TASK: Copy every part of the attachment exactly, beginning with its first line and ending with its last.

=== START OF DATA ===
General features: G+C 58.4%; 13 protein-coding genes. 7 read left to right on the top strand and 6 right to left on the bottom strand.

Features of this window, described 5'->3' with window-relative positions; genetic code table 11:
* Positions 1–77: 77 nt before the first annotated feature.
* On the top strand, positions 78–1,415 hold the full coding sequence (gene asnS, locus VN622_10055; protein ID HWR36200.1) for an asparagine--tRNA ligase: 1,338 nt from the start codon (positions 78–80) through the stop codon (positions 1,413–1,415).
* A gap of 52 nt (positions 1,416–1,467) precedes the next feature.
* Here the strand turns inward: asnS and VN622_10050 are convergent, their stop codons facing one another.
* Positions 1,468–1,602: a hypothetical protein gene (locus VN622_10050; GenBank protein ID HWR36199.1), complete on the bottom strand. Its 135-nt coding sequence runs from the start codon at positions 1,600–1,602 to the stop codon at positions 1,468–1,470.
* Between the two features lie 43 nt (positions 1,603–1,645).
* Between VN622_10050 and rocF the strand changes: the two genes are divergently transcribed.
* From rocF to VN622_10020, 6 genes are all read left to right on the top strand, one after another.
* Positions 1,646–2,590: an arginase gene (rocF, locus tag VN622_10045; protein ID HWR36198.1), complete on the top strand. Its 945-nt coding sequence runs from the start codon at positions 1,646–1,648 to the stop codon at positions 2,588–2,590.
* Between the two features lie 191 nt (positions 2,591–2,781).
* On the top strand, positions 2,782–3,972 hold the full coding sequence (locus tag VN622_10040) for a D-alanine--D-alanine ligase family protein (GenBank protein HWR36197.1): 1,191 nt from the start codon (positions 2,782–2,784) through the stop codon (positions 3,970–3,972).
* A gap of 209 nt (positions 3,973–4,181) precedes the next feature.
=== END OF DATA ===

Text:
General features: G+C 58.4%; 13 protein-coding genes. 7 read left to right on the top strand and 6 right to left on the bottom strand.

Features of this window, described 5'->3' with window-relative positions; genetic code table 11:
* Positions 1–77: 77 nt before the first annotated feature.
* On the top strand, positions 78–1,415 hold the full coding sequence (gene asnS, locus VN622_10055; protein ID HWR36200.1) for an asparagine--tRNA ligase: 1,338 nt from the start codon (positions 78–80) through the stop codon (positions 1,413–1,415).
* A gap of 52 nt (positions 1,416–1,467) precedes the next feature.
* Here the strand turns inward: asnS and VN622_10050 are convergent, their stop codons facing one another.
* Positions 1,468–1,602: a hypothetical protein gene (locus VN622_10050; GenBank protein ID HWR36199.1), complete on the bottom strand. Its 135-nt coding sequence runs from the start codon at positions 1,600–1,602 to the stop codon at positions 1,468–1,470.
* Between the two features lie 43 nt (positions 1,603–1,645).
* Between VN622_10050 and rocF the strand changes: the two genes are divergently transcribed.
* From rocF to VN622_10020, 6 genes are all read left to right on the top strand, one after another.
* Positions 1,646–2,590: an arginase gene (rocF, locus tag VN622_10045; protein ID HWR36198.1), complete on the top strand. Its 945-nt coding sequence runs from the start codon at positions 1,646–1,648 to the stop codon at positions 2,588–2,590.
* Between the two features lie 191 nt (positions 2,591–2,781).
* On the top strand, positions 2,782–3,972 hold the full coding sequence (locus tag VN622_10040) for a D-alanine--D-alanine ligase family protein (GenBank protein HWR36197.1): 1,191 nt from the start codon (positions 2,782–2,784) through the stop codon (positions 3,970–3,972).
* A gap of 209 nt (positions 3,973–4,181) precedes the next feature.